Adapted to be screwed onto the neck portion 16 of the bottle 10 is a cup-shaped screw cap 22 of resilient plastic, having a circular closure wall 24 and, depending from the wall 24 an annular internally threaded skirt 26 having screw threads 28 adapted to mate with the threads 18 of the bottle neck 16. The screw cap 22 can have a circular strengthening rib 30 which also serves as ornamentation. The cap 22 could be injection molded of resilient polypropylene which has good compatibility, good relative rigidity and low cost. However, numerous other resilient thermoplastics would satisfy the same function. The continuous thread 28 of the cap 22 enables it to be readily torqued onto the container or bottle 10.
In accordance with the present invention a unique structural combination is provided, involving the cap 22, container or bottle 10 and an interposed molded resilient plastic transferrable sifter means comprising a sifter member 32 now to be described, which can be advantageously molded from low or medium density resilient polyethylene or similar resilient plastic that is compatible with the product to be sifted. The sifter member 32 is initially interlockingly carried by the screw cap 22 prior to application of the latter to the bottle 10, and is thereafter automatically transferred to the bottle neck 16 to be affixed thereto by the act of applying the screw cap to the container.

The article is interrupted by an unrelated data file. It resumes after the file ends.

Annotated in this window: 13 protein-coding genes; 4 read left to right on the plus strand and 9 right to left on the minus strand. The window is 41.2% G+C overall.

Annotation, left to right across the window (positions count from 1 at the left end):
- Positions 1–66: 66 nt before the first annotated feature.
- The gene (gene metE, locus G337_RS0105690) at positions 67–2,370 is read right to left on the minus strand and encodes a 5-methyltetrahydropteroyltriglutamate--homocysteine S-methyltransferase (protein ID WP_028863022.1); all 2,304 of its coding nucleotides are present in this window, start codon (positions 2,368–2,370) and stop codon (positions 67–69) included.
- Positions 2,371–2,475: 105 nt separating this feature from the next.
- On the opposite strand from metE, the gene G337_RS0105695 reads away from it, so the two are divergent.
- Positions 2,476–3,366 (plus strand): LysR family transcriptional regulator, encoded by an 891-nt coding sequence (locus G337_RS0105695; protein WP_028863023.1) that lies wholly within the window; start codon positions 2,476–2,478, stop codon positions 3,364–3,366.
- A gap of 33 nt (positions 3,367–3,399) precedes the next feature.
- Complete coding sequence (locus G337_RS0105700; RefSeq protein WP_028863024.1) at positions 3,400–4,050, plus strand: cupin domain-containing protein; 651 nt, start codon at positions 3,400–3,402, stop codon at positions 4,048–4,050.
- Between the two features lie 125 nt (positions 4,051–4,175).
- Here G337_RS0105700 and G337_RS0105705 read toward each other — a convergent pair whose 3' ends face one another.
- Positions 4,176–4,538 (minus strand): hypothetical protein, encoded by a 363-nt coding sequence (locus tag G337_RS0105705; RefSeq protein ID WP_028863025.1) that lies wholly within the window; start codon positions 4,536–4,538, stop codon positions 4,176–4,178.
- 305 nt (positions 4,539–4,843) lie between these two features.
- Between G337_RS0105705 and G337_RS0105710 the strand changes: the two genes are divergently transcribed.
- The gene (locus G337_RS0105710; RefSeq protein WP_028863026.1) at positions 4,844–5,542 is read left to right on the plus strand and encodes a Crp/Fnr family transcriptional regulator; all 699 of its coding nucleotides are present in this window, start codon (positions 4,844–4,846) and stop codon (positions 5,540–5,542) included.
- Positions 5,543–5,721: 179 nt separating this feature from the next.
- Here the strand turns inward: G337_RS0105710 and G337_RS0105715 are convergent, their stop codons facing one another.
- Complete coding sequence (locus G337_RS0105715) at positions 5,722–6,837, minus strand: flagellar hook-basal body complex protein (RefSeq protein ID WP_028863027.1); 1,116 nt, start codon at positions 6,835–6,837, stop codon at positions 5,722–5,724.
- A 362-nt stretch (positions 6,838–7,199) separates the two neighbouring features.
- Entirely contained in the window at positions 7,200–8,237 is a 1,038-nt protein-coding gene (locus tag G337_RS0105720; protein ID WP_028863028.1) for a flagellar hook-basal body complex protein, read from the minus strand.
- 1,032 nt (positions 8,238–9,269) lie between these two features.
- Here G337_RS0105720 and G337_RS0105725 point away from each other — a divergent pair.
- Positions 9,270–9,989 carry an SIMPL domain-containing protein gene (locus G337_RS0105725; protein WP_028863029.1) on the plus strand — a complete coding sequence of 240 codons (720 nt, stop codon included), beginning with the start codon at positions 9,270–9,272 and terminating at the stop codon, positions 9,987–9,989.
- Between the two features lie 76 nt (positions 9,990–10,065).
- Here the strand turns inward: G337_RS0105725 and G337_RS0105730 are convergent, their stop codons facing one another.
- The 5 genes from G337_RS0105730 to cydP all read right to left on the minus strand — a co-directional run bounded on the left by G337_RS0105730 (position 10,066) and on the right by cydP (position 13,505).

In effecting this, the invention provides a novel resilient plastic sifter or sifter member 32, FIGS. 3 and 4, and cooperable separable and yieldable interlocking attachment means on the member 32 and screw cap 22 by which the sifter member 32 is initially yieldably mounted in the screw cap 22. The sifter member 32 as shown in FIGS. 3 and 4, comprises a generally disk-like part having a peripheral annular band-like rim 34 which is spanned by a circular apertured center sifter or wall portion 36 having an upwardly crowned inner portion provided with sifter holes 38. The wall portion 36 is in the form of a raised plateau, being connected to the rim portion 34 by an annular shoulder 40 and closely fitting against the closure wall 24 of the cap to effect a seal thereto.